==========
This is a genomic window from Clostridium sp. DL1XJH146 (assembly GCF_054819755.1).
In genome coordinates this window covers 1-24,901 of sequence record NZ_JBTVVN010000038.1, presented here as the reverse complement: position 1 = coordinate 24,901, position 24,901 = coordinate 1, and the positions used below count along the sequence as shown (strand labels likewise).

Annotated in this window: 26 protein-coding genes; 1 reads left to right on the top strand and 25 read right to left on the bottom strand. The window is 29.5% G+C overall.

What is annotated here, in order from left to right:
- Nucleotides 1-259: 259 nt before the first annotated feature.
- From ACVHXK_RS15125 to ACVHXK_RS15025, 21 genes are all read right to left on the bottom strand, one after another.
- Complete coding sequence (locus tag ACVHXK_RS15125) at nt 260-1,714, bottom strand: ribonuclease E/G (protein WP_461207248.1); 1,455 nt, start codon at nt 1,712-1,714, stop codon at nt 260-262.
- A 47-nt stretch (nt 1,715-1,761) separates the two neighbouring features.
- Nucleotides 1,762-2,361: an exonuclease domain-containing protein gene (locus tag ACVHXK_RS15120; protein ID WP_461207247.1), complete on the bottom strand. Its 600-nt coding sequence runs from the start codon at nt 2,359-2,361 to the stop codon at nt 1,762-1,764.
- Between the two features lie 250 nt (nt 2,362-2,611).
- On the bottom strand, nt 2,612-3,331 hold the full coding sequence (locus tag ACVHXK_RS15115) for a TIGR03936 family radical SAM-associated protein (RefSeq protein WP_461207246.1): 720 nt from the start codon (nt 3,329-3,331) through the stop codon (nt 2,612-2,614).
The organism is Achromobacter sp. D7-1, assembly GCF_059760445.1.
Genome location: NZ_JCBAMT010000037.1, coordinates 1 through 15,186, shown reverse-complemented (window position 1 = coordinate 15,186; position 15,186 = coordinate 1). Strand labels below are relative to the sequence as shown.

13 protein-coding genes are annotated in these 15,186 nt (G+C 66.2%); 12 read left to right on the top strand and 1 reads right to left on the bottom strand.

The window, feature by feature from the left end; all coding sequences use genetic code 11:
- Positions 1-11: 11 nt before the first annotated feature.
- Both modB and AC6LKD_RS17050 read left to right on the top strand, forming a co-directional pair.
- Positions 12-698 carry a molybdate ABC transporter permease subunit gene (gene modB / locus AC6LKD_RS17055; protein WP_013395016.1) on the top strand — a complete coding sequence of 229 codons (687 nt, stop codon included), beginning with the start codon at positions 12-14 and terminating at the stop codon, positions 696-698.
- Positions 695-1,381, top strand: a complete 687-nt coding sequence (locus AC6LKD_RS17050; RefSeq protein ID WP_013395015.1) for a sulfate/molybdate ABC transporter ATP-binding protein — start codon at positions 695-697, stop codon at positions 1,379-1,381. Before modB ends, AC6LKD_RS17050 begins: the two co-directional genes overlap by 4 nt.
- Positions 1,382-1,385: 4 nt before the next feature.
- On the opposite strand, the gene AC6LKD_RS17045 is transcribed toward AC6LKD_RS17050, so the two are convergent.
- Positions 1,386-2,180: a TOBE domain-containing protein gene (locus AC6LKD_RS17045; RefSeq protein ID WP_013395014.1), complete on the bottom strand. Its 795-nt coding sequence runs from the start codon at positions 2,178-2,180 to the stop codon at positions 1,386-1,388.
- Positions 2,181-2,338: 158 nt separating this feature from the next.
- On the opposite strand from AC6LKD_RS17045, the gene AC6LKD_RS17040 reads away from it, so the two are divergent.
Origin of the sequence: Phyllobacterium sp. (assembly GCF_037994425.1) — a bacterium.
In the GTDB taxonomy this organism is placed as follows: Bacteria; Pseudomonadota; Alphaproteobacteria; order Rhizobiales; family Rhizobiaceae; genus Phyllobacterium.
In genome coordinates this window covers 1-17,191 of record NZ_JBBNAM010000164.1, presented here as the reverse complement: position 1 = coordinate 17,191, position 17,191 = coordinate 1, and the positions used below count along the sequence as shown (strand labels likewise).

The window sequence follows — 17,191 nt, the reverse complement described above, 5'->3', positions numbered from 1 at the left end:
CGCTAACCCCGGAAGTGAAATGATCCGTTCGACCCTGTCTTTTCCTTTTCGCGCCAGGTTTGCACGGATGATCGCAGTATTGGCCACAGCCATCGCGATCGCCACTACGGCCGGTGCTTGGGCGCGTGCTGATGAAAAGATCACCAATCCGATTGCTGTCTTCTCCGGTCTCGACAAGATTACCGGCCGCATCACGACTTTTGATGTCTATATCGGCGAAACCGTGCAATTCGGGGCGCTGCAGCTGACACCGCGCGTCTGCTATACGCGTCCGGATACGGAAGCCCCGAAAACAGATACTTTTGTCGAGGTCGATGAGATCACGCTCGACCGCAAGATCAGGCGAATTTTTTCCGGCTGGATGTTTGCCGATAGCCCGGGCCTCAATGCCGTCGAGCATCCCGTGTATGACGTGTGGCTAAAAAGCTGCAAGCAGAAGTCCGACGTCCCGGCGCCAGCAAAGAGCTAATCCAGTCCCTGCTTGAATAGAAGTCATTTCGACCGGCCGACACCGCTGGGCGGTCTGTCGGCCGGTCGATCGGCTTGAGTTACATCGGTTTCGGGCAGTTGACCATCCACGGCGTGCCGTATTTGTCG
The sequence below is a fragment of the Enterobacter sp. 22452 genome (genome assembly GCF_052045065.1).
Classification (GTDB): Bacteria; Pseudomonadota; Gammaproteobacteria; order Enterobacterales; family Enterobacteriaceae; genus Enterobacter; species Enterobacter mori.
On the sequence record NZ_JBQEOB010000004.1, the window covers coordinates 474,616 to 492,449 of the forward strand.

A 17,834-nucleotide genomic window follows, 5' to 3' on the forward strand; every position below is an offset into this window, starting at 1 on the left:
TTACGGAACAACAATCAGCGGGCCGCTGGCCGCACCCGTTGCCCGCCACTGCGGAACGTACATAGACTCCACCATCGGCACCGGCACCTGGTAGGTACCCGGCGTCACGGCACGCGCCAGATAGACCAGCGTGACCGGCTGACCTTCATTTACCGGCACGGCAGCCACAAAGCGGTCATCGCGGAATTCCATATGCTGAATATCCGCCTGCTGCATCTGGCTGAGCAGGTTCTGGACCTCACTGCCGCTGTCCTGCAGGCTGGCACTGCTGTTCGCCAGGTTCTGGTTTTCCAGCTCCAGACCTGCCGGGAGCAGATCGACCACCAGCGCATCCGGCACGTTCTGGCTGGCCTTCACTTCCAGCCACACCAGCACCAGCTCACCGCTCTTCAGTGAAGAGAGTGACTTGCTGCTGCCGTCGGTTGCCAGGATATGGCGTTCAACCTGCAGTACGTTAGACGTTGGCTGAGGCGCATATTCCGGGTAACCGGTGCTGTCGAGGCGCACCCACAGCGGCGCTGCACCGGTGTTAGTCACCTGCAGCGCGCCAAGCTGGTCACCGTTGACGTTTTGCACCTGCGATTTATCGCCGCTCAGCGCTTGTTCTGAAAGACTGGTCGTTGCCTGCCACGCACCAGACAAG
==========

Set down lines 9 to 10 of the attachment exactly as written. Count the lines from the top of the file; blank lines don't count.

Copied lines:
- Nucleotides 1,762-2,361: an exonuclease domain-containing protein gene (locus tag ACVHXK_RS15120; protein ID WP_461207247.1), complete on the bottom strand. Its 600-nt coding sequence runs from the start codon at nt 2,359-2,361 to the stop codon at nt 1,762-1,764.
- Between the two features lie 250 nt (nt 2,362-2,611).